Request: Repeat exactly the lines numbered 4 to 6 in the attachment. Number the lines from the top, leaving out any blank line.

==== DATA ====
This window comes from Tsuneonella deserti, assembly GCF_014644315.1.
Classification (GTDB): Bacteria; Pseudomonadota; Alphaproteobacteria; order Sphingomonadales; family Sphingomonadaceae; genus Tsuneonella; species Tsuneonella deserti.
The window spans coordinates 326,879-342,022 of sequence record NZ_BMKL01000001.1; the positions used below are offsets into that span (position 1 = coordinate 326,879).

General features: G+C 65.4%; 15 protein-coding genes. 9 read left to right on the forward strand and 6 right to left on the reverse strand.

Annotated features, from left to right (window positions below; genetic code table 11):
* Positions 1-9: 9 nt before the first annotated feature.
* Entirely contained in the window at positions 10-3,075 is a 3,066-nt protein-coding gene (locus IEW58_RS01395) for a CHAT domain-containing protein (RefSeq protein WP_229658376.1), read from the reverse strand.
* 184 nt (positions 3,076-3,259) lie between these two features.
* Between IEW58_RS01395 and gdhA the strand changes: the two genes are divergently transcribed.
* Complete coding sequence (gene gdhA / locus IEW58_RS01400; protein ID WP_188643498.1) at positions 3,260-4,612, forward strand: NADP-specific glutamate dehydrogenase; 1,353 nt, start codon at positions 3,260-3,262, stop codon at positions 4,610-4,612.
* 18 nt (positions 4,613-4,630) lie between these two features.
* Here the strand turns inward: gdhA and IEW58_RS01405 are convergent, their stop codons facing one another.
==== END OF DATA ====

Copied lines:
General features: G+C 65.4%; 15 protein-coding genes. 9 read left to right on the forward strand and 6 right to left on the reverse strand.

Annotated features, from left to right (window positions below; genetic code table 11):
* Positions 1-9: 9 nt before the first annotated feature.